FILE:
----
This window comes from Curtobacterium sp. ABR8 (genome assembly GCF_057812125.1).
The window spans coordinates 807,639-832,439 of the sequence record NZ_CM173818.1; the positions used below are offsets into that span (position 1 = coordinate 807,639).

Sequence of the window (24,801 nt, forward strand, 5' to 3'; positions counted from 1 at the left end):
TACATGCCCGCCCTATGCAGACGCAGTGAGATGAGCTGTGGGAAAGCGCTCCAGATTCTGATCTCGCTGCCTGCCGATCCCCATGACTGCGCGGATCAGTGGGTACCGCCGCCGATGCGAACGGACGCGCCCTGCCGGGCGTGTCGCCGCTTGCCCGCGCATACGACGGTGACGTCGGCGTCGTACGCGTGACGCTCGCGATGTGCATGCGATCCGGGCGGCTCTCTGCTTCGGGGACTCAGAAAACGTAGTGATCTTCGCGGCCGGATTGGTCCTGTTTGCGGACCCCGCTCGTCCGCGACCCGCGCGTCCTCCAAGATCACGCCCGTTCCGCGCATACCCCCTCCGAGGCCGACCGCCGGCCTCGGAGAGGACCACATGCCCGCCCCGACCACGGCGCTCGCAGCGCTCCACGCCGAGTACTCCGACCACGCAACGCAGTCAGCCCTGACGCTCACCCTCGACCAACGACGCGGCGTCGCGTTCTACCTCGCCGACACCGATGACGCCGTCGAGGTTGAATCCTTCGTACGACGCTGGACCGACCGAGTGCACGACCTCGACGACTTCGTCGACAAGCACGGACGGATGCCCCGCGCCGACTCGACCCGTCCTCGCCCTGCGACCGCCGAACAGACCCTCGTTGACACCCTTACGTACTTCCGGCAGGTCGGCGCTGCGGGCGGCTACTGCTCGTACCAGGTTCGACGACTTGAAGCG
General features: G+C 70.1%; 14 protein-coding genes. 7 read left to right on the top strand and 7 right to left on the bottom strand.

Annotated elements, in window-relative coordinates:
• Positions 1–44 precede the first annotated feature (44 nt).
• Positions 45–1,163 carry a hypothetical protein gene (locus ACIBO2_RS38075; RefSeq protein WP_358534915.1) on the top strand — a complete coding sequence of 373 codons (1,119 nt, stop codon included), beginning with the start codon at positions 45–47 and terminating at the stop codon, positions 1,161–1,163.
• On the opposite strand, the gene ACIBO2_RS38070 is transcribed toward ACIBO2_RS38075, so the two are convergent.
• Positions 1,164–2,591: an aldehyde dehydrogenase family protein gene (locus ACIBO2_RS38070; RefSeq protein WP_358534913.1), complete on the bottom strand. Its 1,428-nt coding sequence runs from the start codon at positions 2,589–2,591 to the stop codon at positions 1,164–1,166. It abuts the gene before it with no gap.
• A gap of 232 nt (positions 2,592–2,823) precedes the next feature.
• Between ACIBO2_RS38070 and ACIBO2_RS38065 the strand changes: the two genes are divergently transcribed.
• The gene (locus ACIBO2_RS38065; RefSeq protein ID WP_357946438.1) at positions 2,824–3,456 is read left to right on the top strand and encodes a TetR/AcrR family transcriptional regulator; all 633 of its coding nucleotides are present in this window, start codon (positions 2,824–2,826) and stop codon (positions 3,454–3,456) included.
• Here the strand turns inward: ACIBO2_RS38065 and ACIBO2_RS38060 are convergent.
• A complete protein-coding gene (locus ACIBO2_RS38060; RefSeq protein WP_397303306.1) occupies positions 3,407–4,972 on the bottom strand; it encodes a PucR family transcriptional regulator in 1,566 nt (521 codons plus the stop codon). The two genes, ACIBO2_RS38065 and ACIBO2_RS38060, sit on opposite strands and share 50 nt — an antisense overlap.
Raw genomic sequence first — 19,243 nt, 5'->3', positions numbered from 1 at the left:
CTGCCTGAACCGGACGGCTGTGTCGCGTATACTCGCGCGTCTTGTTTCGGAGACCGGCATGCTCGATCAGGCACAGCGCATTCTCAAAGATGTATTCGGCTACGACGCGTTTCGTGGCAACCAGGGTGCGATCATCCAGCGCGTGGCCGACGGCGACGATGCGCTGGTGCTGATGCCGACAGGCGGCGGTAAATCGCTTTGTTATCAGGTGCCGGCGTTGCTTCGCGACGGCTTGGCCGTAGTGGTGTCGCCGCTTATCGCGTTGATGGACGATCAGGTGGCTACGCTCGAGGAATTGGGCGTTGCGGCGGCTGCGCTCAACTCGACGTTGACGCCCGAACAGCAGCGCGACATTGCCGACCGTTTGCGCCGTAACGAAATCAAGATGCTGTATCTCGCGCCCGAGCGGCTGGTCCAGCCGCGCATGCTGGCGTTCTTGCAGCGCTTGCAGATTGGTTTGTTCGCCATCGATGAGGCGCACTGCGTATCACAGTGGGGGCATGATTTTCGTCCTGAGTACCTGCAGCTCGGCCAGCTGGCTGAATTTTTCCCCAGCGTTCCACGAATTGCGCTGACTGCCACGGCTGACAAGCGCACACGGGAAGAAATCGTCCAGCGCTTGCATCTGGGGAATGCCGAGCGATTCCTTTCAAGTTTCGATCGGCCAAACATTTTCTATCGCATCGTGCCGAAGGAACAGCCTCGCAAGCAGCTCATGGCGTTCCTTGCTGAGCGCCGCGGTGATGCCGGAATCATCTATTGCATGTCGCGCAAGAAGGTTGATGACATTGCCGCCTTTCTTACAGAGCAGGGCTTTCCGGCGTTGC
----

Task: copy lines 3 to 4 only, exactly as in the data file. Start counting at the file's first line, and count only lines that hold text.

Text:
Sequence of the window (24,801 nt, forward strand, 5' to 3'; positions counted from 1 at the left end):
TACATGCCCGCCCTATGCAGACGCAGTGAGATGAGCTGTGGGAAAGCGCTCCAGATTCTGATCTCGCTGCCTGCCGATCCCCATGACTGCGCGGATCAGTGGGTACCGCCGCCGATGCGAACGGACGCGCCCTGCCGGGCGTGTCGCCGCTTGCCCGCGCATACGACGGTGACGTCGGCGTCGTACGCGTGACGCTCGCGATGTGCATGCGATCCGGGCGGCTCTCTGCTTCGGGGACTCAGAAAACGTAGTGATCTTCGCGGCCGGATTGGTCCTGTTTGCGGACCCCGCTCGTCCGCGACCCGCGCGTCCTCCAAGATCACGCCCGTTCCGCGCATACCCCCTCCGAGGCCGACCGCCGGCCTCGGAGAGGACCACATGCCCGCCCCGACCACGGCGCTCGCAGCGCTCCACGCCGAGTACTCCGACCACGCAACGCAGTCAGCCCTGACGCTCACCCTCGACCAACGACGCGGCGTCGCGTTCTACCTCGCCGACACCGATGACGCCGTCGAGGTTGAATCCTTCGTACGACGCTGGACCGACCGAGTGCACGACCTCGACGACTTCGTCGACAAGCACGGACGGATGCCCCGCGCCGACTCGACCCGTCCTCGCCCTGCGACCGCCGAACAGACCCTCGTTGACACCCTTACGTACTTCCGGCAGGTCGGCGCTGCGGGCGGCTACTGCTCGTACCAGGTTCGACGACTTGAAGCG